It is hard to think of a positive to come out of Tuesday night’s game. To add salt to the already gaping wounds it was revealed that Tim Cahill will be out for three weeks and Marouane Fellaini has been ruled out for the rest of the season with an ankle injury. Our already paper thin squad is being stretched to its absolute limit.
What goes up, must come down and Everton were dragged back down to earth in crude fashion as Reading upset the odds in the FA Cup Fifth Round to progress through to the quarter-finals and leave the Toffees licking their wounds and the fan's dreams of silverware in tatters.
Louis Saha’s Ferrari was one of three car crashes to take place this week. The second prevented Jermaine Beckford from arriving at the ground on time, meaning he had to be content with a place on the bench. The third was on the pitch, an absolute disaster, a shambles and yet another performance that shined a revealing light of the present state of the club – and we didn’t like what we saw.
The Reading players were clapped off the pitch by the Everton fans, they deserved it. But I reckon they still had more in the tank to give as they didn’t have to work that hard for the win.
They were organised at the back, often playing with eight men behind the ball once they went ahead, asking Everton to try and break them down. But then they broke quickly with the trio of Jimmy Kebe, Noel Hunt and Shane Long giving our defence no end of trouble.
Infuriatingly though it was a set-piece that was our downfall – again. We failed to clear a corner – twice – allowing Reading skipper Matt Mills to first win a header and then volley low through a crowd of players, past Howard and into the net.
It could have been worse a few minutes later when a mistake by Distin let Jimmy Kebe in, only for Howard to save well with his legs.
Moyes responded at the break by throwing on both Anichebe and Beckford (would things have been different had Beckford been able to start?) And while we started the half brightly, every time we got into a shooting position it produced a tame effort that was all too easy for young Alex McCarthy to save.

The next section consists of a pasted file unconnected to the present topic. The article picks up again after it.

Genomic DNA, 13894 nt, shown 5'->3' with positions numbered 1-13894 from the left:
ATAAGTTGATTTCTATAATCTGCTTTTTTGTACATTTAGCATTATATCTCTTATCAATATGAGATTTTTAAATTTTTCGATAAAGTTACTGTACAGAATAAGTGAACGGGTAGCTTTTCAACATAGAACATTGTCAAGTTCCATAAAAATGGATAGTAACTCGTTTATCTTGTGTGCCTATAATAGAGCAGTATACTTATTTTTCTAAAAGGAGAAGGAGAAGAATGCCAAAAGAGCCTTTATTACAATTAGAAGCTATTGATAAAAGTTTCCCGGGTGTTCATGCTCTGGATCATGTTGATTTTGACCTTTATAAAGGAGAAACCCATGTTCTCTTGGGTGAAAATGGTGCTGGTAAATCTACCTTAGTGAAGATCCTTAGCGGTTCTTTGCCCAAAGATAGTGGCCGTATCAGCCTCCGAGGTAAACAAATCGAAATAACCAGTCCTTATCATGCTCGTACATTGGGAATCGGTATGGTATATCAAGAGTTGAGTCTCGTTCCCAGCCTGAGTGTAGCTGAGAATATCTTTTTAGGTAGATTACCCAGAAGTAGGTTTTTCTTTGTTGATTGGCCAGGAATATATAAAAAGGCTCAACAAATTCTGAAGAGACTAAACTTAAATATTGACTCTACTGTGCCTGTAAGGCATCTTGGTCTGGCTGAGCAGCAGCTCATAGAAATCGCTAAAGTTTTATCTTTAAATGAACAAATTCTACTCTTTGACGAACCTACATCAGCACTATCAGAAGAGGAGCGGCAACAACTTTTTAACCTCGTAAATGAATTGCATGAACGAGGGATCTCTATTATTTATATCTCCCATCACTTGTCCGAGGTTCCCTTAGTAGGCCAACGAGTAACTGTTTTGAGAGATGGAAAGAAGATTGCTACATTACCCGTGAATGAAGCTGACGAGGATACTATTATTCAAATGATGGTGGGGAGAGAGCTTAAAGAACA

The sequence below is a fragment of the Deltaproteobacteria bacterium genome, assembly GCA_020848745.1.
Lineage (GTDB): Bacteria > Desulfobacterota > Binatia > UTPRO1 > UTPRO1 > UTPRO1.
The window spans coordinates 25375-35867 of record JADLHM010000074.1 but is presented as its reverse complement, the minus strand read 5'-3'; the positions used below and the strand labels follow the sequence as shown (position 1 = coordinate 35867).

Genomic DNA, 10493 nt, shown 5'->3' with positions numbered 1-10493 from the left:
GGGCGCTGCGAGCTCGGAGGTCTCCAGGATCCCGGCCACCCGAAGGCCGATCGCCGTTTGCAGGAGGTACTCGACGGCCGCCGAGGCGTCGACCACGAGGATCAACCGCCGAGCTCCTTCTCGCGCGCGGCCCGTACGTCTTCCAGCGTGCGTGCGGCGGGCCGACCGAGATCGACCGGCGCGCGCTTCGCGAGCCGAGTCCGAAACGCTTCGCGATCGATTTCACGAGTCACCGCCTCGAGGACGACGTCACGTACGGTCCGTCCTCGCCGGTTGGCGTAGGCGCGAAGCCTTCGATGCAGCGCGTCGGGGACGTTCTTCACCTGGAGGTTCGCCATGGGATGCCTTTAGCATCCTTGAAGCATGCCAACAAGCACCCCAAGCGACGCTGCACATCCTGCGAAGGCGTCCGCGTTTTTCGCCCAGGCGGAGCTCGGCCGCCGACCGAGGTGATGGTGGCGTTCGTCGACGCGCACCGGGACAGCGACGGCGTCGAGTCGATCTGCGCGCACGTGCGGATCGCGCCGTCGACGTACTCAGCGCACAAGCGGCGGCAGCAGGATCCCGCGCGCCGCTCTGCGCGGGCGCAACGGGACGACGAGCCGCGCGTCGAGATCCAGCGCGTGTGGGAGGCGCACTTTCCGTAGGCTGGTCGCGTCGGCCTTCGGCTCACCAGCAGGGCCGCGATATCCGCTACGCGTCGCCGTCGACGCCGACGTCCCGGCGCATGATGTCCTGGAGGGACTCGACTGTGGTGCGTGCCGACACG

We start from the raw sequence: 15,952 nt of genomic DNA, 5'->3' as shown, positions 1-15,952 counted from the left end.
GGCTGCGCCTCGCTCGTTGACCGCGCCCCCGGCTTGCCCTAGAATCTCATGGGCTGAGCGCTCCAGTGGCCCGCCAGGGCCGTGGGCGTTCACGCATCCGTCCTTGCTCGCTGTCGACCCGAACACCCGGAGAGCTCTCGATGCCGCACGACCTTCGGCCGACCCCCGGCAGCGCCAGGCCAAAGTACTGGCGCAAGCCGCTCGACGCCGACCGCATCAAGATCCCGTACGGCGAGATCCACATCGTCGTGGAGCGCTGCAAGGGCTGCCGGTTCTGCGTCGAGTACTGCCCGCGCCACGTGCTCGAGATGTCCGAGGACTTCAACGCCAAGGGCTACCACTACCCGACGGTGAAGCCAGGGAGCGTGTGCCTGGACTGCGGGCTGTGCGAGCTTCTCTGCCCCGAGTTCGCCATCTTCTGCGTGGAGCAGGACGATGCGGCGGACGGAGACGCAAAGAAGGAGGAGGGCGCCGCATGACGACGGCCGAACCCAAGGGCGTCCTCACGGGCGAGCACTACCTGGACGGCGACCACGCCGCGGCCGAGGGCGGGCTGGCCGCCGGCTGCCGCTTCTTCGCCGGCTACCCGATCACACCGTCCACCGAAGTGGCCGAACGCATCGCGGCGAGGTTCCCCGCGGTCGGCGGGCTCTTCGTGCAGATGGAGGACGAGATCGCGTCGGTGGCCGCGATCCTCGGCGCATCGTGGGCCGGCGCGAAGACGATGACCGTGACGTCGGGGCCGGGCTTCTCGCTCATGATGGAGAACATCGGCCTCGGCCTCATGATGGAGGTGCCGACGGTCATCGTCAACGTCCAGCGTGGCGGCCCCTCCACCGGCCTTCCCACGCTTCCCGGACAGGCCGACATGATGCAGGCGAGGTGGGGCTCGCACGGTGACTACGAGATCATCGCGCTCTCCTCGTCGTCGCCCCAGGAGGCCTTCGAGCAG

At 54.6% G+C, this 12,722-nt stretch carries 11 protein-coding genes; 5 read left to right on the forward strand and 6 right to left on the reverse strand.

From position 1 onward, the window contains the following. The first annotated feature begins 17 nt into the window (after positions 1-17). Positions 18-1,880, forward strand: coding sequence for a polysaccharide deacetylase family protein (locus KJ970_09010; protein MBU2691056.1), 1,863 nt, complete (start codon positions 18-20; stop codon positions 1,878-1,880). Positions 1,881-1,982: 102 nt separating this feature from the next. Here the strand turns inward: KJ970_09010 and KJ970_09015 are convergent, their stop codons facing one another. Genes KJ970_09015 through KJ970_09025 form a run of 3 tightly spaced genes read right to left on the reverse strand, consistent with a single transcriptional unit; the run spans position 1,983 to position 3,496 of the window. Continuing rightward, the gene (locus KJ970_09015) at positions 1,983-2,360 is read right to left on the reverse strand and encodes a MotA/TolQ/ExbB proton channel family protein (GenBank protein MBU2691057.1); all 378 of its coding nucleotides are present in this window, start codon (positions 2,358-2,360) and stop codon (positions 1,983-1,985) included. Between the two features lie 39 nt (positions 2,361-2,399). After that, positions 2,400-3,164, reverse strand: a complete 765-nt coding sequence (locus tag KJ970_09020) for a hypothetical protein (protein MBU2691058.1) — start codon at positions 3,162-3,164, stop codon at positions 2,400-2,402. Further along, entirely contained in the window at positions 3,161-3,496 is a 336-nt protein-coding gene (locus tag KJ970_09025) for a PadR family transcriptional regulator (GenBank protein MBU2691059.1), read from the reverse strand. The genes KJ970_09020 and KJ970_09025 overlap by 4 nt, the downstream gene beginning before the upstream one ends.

McCarthy only made his Reading debut two weeks ago so the chance was there to put him under real pressure. The rare occasions we did put the ball into the box he appeared hesitant and nervy. But the sum total of our night’s efforts was one Leon Osman shot that struck McCarthy’s shoulder from point-blank range – if we didn't know it wasn't going to be our night before we knew it then.
I can’t begrudge Reading the win, they thoroughly deserved it and I wish them luck in the next round. But for Everton the season is over bar the shouting. It has been littered with so much disappointment I sometimes find it hard to rouse myself to blog about it!
All that is left of the campaign is the three or four wins needed to secure our Premier League status before the inquest begins over the summer. Big changes are required at the club and some risks may have to be taken as the current path Everton are treading is becoming increasingly treacherous.
The FA Cup run has masked the underlying problems at the club and gave the bruised fans something to cling to. This humiliating exit has left everyone shattered and wishing the season was over now.
The only positive is perhaps, without the Cup, there is now no façade for the powers-that-be to hide behind and that hopefully pressure for change will become too much for them to resist.
But, after this season of perpetual disappointment, I'm not getting my hopes up.